When Sabrina Ortiz Vázquez arrived at AU’s Center for Language Exploration, Acquisition and Research, or CLEAR, with an eight-page arrangement of Luis Fonsi’s “Despacito” in hand on April 8, she didn’t know what to expect.
The annual D.C. Reads’ Kids on Campus Day event brought more than 200 elementary schoolers from around the District to AU on April 13.
Women’s Initiative hosted artist Emma Sulkowicz to speak about their year-long performance art project at Columbia University to combat sexual assault culture on college campuses.
Nearly one year after a hate crime rocked American University’s campus, University President Sylvia Burwell announced in a memo on Friday that “no suspect has been identified in the case” and that “all credible leads have been exhausted” in the investigation.
As the semester comes to a close, many students will have their noses in textbooks, holed up in the library. But if you’d like to take a study break, check out these cool events happening in D.C this weekend.
Watch as members of The Eagle staff try original creations from P.O.D., the campus convenience store.
American University has achieved carbon neutrality, reaching its goal of having a net zero carbon footprint two years early, University President Sylvia Burwell announced today.
In April, The Daily Campus, the student newspaper at Southern Methodist University (SMU) in Dallas, Texas, announced that it would be forced to be hosted underneath the supervision of SMU’s journalism department due to a lack of funding. Given the university’s history of attempting to censor The Daily Campus, student journalists were concerned about the paper’s future as an editorially independent publication.
AU seniors in the theater and musical theater programs aim to provide fun and enlightening themes this weekend as they present their capstone project, an original work titled “Un/Done: A Theatrical Odyssey.”
Walmart recently announced that chains across the country will remove Cosmopolitan from checkout lines, citing the magazine’s objectifying material, according to USA TODAY.
A search committee for the University’s next provost has officially been formed, University President Sylvia Burwell announced in an April 23 campus-wide memo.
At first glance, Brent Cobb doesn’t appear to embody the stereotypical image of a country artist. As he stepped up to the mic to rock the DC9 Nightclub stage with his long hair and leather black jacket, one might have expected him to sing hard rock or perhaps indie folk. However, the over 80 attendees roared with applause when he opened his mouth and belted out a soulful, bluesy southern ballad reminiscent of his upbringing in rural Georgia.
This year marks the 50th anniversary of the most tumultuous year the world has ever seen. Here in America, the assassinations of civil rights leader Martin Luther King Jr. and presidential candidate Robert F. Kennedy within two months of each other rocked the country, along with the anti-Vietnam War protests. Many of the events from 1968 that society focuses on are the ones that involved violence. Riots broke out across America in the month following Dr. King’s assassination, with the biggest and most notable one occurring right here in D.C.
The crowd at AmFest was thin throughout the night, but as Aminé’s performance approached, the Tavern became increasingly filled with students. When Aminé took the stage, his voice flowed through the room and the lights danced across his face. The crowd lit up and welcomed the Ethiopian rapper they had been waiting for.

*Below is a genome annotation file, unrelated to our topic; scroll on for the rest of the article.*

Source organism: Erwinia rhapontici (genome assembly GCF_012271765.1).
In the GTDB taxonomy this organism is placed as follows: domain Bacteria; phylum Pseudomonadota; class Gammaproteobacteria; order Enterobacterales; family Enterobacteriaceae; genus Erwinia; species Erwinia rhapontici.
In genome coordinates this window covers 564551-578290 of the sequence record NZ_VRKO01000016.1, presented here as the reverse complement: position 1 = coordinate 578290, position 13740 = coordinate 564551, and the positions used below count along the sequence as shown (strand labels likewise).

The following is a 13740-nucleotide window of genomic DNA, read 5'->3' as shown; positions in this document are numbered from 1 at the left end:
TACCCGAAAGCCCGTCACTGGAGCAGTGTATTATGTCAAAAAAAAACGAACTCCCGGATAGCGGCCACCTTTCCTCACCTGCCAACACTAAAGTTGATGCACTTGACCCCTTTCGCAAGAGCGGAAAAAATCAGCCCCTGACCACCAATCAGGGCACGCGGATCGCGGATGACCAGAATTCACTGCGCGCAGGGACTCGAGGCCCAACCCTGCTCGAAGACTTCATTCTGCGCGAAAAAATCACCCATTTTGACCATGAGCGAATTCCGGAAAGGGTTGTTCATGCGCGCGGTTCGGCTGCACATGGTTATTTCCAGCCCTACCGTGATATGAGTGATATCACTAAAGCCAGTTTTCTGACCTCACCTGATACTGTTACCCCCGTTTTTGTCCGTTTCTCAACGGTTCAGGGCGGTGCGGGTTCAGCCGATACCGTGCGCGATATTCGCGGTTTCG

The American University Police Department arrested a person previously barred from campus Saturday night for unlawful entry, assaulting a police officer and resisting arrest, according to a Metropolitan Police Department report.
The District Cinema Student Film Festival begins this Saturday, April 21 at American University, showcasing student filmmakers in the DMV region. The festival gives awards to exceptional films in categories that include music video, documentary, experimental, comedy and drama.
The School of Public Affairs is attempting to combat the adverse political dialogue taking place in today’s society by launching a new project on civil discourse. This project, designed by SPA professor Lara Schwartz, is expected to launch in fall 2018.
Beginning in the next academic year, prospective student-athletes will follow a recruiting model that more closely resembles non-athletic recruiting schedules, the NCAA Division I Student-Athlete Advisory Committee announced Wednesday through a press release.
American University’s acceptance rate for the 2018-2019 school year will remain the same as last year’s rate of 29 percent, AU’s admissions office told The Eagle. The rate is the second-lowest in university history, with AU admitting a record low 26 percent of applicants in the 2016 cycle.
According to Tenleytown Historical Society, the land that American University exists on today was formerly “owned” in 1713 by Colonel Thomas Addison. Through multiple generations, Addison passed on a portion of 800 acres of land, known as Friendship tract, to William David Clark (W.D.C.) Murdock. Murdock lived from 1806 until 1886, according to his tombstone. In the 1850 United Federal Census, Murdock lists himself as a farmer. According to the Enslaved Persons in 1855-1862 Tax Assessments of Washington County, D.C., now named Washington, D.C, Murdock owned approximately 10 slaves by the names of William Hutchinson, John, George, Henry, Mary, Martha, Frank, Theodore, Margaret and Ellen Lee.